Mushrooms and fungi

The health benefits of mushrooms and fungi

7 minutes to read
Alexis Guerin

Alexis Guerin-Laguette

MSc (Plant physiology), PhD (Agronomy and Mycorrhizal symbiosis)

Evidence Based Intermediate

Note — The article was checked and updated April 2023.

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Mushrooms and fungi are terms that are sometimes used interchangeably. However, not all fungi are mushrooms, whereas all mushrooms are considered fungi. Today there are over 10,000 known types of mushrooms and over 150,000 known types of fungi. Many more are to be discovered and classified.   

Based on the studies so far, the researchers have recognized that the main health benefits of mushrooms and fungi are:

  1. providing antioxidants
  2. immunomodulating
  3. anti-inflammatory
  4. anti-tumor
  5. supporting gut health
  6. lowering cholesterol 
  7. maintaining healthy blood pressure
  8. managing type 2 diabetes
  9. boosting fetal health
  10. boosting memory
  11. preventing neurological illnesses

We will be discussing other areas such as nutritional content and providing data for vitamins, minerals, and protein values. But before we go any further, first we need to understand what the difference is between mushrooms and fungi.

What is the difference between mushrooms and fungi?

A mushroom is the fleshy, spore-bearing fruiting body of a fungus, like an apple is the fruit of an apple tree. We rarely get to see the main body of a fungus, which, in mycology jargon, is called “mycelium”.

Mushrooms are short-lived, like fruits, but the mycelium that produced them is around almost permanently, colonising soil or substrate made of organic matter

A mycelium is a network of fine fungal threads called “hyphae” – made of linear series of end-to-end fungal cells – invisible to the naked eye unless hyphae start clumping together. 

Fungi are a large group of organisms that includes yeasts, moulds, and mushrooms. They are a separate kingdom of life – neither plant nor animal. However, like animals, they don’t photosynthesize and feed on organic compounds.

There are between 2 to 4 million species of fungi on earth, of which only about 150,000 have been described. 

Fungi can take all sorts of shapes and are amazingly diverse. There are many kinds of fungi in the world. 

Fungi can be divided into three groups based on their lifestyles

  • Saprotrophic (decomposers)
  • Symbiotic – Parasitic (pathogenic)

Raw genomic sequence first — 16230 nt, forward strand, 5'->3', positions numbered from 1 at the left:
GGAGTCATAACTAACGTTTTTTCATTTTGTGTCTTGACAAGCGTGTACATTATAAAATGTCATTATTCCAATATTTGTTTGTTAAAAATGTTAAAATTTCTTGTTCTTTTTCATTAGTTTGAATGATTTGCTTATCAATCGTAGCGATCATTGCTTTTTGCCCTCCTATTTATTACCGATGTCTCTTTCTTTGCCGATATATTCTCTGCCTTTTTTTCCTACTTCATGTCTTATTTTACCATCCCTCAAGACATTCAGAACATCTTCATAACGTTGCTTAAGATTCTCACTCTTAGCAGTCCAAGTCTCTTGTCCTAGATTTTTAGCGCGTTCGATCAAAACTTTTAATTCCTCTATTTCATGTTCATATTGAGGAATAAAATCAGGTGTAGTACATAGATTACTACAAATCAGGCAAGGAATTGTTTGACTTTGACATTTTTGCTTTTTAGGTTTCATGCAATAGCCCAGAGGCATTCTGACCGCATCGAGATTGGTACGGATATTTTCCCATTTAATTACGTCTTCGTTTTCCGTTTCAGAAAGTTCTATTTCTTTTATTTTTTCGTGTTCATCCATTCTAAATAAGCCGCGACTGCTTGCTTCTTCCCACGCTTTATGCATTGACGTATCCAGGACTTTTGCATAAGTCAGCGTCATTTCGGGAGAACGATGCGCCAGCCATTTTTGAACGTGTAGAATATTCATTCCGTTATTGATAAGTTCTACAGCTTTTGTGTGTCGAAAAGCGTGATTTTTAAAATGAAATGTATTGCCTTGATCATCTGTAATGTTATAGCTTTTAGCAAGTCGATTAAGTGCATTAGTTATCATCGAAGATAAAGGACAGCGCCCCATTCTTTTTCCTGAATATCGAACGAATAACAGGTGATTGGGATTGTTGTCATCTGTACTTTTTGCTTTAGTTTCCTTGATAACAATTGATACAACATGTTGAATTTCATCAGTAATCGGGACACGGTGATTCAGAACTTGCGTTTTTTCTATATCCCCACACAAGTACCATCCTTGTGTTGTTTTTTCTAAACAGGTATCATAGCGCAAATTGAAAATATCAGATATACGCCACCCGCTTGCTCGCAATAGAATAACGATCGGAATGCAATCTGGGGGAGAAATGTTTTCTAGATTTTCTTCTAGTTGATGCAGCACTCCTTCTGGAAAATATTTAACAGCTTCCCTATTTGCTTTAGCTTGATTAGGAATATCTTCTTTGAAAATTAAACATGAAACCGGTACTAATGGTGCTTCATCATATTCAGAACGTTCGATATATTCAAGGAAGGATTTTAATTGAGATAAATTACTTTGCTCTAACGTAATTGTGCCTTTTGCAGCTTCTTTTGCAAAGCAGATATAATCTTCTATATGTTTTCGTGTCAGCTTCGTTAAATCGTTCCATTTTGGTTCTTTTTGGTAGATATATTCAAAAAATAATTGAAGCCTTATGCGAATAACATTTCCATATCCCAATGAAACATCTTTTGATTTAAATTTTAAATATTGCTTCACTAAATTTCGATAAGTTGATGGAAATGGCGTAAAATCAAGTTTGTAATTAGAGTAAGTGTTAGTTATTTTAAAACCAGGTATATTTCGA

• Symbiotic – Mutualistic (beneficial)
Different types of mushrooms
Source: Andrew Ridley @ Unsplash

Saprotrophic fungi are the primary decomposers of litter in ecosystems, growing on dead wood, plant debris, or soil organic matter. Some fungi are the only organisms who can degrade lignin, a complex substance found in wood, thanks to their hyphal network.

The button mushroom, oyster, or shiitake mushrooms are examples of saprotrophic fungi whose mycelium grows on organic matter (we eat their fruiting bodies). 

Symbiosis means that two organisms live together in intimate association. The relationship may favor one of them (parasitism) or benefit both (mutualism).

Parasitic fungi invade their hosts (plants or animals), live on them, and eventually kill them. Fungi can be pathogens of plants (trees, cereals) and animals. For example, the famous caterpillar fungus (Ophiocordyceps sinensis) is a parasite of insects. Humans, too, may be seriously infected by microscopic fungi if the symptoms are not treated on time, such as aspergillosis of the lungs.

Mushroom is the fleshy, spore-bearing fruiting body of a fungus

Mutualistic fungi live together with other creatures in a reciprocally beneficial way. One of the best examples is the mycorrhizal fungi who colonize roots of suitable plants by forming mycorrhizae (from Greek ‘mycor-rhiza’ = ‘fungus root’). 

Mycorrhizal fungi get sugar from the plants, who make sugar from carbon dioxide and water by photosynthesis, and fungi provide plants with water and nutrients from the soil.

The famous truffles or forest mushrooms such as porcini, chanterelles (see the image below) and milk caps are good examples of mycorrhizal fungi. A few fungi live with insects in a mutualistic way, such as Termitomyces with termites.

Chanterelle mushroom
Source: Timothy Dykes @Unsplash

Based on their fruiting habits, fungi are divided into two kinds

  • Epigeous fungi produce above ground fruiting-bodies, such as the button mushroom. Epigeous fungi can be all sorts of fungi: mutualistic, saprotrophic or parasitic.
  • Hypogeous fungi produce underground fruiting bodies, such as truffles. They are mostly mycorrhizal. There are a few saprotrophic species that form closed fruiting bodies, sometimes buried under leaves.

What are the health benefits of mushrooms and fungi?

Mushrooms are delicious and nutritious foods, and have been consumed by humans for millennia in almost every area of the world. They provide a wide range of taste, color, flavor, and connoisseurs will never miss an opportunity to cook with their favorites. 

Because of their singular position in the tree of life and their various components, mushrooms and fungi in general have a great potential for health-promoting functions. The nutritious qualities, health benefits, and simply happiness brought by mushrooms are described in the sections below.